HERMOSA BEACH, Calif. — The idea for AVP Uncovered, a five-part docuseries being released on Thursday evening on YouTube, is not a new one. It is, in fact, one of the most tired and exhausted ideas in the sport of beach volleyball: Somebody — anybody — should document the lives of these players.
All of them, from the up and comers to the established pros.
The issue wasn’t the idea. It’s fantastic, truly, as beach volleyball offers one of the most unique lifestyles of any professional sport. Few athletic endeavors, for example, offer the potential of chasing an Olympic gold medal while also hustling as a bartender at the Century Club. The dichotomy, and the lifestyle that comes with it, brings immense intrigue: How in the world do these players do it? And why?
The problem lay in the execution. There is, to borrow a phrase Mark Bucknam has come to espouse, a lot of dreamers, folks who knew the idea was every bit as sound as the rocket ship that became F1: Drive to Survive. But the execution? The physical taking of the risk? The actual doing of said dream? That was absent.
“There’s a quote: ‘The world needs dreamers and the world needs doers, but what the world needs most are dreamers that do.’ It’s one of my favorite quotes ever,” Bucknam said on SANDCAST: Beach Volleyball with Tri Bourne and Travis Mewhirter. “I was sitting there one day thinking I’d love to make this thing happen, and I’m one of the few people in the world that loves beach volleyball and video production. There’s not many that could step in and do something. I pitched it to my buddies and they were all about it.”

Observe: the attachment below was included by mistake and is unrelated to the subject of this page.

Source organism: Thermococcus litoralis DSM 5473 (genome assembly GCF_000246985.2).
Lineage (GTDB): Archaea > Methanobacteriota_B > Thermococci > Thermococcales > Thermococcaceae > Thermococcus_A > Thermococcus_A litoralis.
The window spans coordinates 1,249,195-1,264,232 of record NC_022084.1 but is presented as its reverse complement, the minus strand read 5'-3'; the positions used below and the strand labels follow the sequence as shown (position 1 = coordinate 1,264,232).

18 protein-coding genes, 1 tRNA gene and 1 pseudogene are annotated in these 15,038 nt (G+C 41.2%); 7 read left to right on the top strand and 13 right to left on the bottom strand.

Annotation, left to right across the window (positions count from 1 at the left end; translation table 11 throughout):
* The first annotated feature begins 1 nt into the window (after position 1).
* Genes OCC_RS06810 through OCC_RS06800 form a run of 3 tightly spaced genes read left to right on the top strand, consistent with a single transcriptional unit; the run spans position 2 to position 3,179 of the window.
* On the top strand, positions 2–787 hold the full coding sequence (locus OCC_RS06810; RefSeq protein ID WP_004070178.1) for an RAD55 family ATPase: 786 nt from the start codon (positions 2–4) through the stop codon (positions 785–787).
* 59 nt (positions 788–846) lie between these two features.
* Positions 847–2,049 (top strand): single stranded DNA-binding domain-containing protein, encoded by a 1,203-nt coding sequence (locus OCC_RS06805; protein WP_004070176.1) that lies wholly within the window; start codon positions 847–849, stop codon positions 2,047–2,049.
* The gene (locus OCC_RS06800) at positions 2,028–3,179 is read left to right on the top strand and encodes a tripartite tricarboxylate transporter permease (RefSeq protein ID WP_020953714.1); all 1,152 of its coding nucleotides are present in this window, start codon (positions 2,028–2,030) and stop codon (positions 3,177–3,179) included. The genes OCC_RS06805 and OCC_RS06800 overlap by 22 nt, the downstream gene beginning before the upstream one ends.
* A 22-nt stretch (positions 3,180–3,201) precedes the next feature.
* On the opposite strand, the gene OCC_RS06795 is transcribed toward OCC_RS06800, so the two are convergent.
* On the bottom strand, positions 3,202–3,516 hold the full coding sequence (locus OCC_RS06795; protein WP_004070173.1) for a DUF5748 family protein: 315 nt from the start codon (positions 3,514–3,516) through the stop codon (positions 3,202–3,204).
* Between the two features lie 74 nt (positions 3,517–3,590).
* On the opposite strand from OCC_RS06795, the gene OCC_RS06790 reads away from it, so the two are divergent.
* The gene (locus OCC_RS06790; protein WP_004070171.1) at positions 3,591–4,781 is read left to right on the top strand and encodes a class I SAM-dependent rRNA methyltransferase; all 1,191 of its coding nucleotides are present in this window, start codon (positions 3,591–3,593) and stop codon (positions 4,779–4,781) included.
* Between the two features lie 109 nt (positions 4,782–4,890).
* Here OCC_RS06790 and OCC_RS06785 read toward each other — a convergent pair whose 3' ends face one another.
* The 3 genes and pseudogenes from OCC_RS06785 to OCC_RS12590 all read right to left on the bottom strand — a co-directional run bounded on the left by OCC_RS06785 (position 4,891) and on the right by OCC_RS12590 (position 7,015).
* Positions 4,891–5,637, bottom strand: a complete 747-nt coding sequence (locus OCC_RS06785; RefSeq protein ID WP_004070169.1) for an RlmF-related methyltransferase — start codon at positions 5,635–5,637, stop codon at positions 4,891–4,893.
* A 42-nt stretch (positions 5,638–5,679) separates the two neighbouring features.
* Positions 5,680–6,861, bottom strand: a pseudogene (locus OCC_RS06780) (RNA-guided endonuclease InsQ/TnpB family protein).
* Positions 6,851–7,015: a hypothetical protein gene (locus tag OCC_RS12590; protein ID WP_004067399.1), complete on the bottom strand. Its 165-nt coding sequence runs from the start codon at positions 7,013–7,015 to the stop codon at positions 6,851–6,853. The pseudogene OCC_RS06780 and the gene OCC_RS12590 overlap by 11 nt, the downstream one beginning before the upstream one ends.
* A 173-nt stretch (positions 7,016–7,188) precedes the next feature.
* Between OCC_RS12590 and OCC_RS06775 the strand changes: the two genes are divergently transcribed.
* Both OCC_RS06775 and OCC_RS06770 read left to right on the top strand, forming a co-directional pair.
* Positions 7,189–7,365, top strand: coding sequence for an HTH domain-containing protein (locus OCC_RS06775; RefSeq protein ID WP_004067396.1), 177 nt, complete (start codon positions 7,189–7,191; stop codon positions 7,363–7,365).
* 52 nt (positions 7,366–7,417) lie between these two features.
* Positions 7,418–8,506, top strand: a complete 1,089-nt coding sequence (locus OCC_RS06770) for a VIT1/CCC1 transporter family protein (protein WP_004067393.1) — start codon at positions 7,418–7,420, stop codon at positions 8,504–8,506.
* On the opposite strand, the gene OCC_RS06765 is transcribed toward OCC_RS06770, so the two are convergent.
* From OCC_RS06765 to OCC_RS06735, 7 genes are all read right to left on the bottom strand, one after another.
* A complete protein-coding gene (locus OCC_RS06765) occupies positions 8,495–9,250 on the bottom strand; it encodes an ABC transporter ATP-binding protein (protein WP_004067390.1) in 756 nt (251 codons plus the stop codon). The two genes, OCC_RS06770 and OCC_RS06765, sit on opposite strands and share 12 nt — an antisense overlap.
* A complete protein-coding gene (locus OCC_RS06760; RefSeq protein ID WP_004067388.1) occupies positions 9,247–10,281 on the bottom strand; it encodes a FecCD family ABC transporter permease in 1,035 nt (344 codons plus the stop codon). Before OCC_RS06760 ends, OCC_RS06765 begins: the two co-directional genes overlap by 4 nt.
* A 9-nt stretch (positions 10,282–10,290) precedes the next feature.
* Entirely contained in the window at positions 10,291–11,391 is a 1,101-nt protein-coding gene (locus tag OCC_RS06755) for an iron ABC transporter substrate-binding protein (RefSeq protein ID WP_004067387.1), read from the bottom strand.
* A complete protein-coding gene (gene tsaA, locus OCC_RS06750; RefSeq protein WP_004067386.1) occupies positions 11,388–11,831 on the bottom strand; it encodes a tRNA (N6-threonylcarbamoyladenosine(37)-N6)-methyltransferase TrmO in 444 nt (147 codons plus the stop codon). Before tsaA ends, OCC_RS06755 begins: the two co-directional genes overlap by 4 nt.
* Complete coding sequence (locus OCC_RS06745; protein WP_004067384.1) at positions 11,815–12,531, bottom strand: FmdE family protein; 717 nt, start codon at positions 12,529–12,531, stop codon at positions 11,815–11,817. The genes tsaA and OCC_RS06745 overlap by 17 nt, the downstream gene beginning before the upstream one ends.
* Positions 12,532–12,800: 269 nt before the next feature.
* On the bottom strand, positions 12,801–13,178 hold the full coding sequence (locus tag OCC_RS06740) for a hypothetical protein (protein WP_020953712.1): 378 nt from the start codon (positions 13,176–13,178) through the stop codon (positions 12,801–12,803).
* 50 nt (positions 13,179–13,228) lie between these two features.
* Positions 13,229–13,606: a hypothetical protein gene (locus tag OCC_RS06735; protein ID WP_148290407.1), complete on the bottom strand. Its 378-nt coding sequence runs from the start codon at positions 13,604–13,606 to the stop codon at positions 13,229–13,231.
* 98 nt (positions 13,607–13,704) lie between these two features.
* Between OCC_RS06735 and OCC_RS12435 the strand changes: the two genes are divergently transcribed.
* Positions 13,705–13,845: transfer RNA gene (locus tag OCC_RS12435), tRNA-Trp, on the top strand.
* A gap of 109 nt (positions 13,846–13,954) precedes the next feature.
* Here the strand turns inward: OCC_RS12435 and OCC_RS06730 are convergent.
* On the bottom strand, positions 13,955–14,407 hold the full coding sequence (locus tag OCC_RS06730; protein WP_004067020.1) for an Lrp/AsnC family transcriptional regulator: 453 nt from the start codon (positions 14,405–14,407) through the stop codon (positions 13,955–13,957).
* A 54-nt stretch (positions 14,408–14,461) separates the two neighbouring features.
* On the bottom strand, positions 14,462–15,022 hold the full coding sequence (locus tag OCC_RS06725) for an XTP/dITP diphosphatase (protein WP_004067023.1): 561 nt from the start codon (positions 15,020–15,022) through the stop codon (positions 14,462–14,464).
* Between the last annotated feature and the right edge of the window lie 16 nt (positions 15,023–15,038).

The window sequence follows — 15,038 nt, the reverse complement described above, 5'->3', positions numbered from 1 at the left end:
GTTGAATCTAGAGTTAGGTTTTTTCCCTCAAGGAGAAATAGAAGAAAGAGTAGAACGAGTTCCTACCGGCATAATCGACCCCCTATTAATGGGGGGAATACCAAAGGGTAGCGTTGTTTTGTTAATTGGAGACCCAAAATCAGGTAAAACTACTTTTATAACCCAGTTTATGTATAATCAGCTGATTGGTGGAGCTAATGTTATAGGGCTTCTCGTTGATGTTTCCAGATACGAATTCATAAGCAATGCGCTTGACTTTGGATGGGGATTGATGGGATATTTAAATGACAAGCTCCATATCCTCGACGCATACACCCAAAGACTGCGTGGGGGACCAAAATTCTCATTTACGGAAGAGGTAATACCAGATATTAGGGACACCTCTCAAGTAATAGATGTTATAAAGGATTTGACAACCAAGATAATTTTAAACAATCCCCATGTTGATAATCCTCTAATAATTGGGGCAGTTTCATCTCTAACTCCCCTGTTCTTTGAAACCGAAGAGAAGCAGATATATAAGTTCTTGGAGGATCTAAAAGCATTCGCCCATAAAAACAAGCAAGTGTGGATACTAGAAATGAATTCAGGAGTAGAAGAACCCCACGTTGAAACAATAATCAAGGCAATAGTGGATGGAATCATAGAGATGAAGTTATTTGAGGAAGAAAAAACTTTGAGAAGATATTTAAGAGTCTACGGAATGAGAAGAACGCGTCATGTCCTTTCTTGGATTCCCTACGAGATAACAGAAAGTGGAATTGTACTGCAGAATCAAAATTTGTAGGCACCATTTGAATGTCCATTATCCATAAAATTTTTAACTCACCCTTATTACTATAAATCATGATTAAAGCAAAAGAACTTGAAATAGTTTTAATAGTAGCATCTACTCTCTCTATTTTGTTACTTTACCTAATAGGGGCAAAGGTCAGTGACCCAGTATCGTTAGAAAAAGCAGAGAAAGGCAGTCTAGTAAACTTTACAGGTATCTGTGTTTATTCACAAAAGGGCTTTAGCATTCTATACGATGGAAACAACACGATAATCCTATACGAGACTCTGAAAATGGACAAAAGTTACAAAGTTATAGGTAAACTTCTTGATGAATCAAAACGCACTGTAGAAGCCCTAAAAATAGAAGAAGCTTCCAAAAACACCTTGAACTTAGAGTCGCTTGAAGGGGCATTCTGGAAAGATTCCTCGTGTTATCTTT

Alas, then, the dream — to document the lives of beach volleyball players, both on and off the court — had a trio of doers in Bucknam, Howard Yang, and Bruce Bendheim, a group who had been best friends since elementary school and founded a fledgling video production company, BYB Pictures, after college. But the details — the how, the who, the when — remained, at best, murky.
When it was founded, BYB was every bit the ragtag operation you’d expect from a group of 20-somethings. They lived and operated out of Yang’s basement. Cold-called recently engaged couples who were in search of wedding photographers and asked if they’d like a video instead. Filmed and produced six episodes of something called Eat Play Stay: Boston, which is now on Apple TV and Roku. Cobbled together a few short films on surfing and climbing. But to design, film, direct, produce, and distribute a full-on docuseries, with funding coming out of their own pockets?
It was no small leap.
“It was right before Atlanta, and we said ‘Are we really doing this? Are we about to buy plane tickets for a whole month on the road?’” Bucknam said. “Let’s dive in and make it happen. Now we’re getting ready to launch it. It’s kind of crazy.”
There is a gap in any major creative undertaking between how the project is intended to go and what the finished product actually looks like. For Bucknam and BYB, AVP Uncovered looks little to nothing from how it was originally planned. The intent was a three-episode series, with the simple structure of one episode per tournament — Atlanta, Manhattan Beach, Chicago — tracking three players with different standings in the game: a qualifier grinder, someone who’s a professional but has a full-time job, and one of the top-ranked players.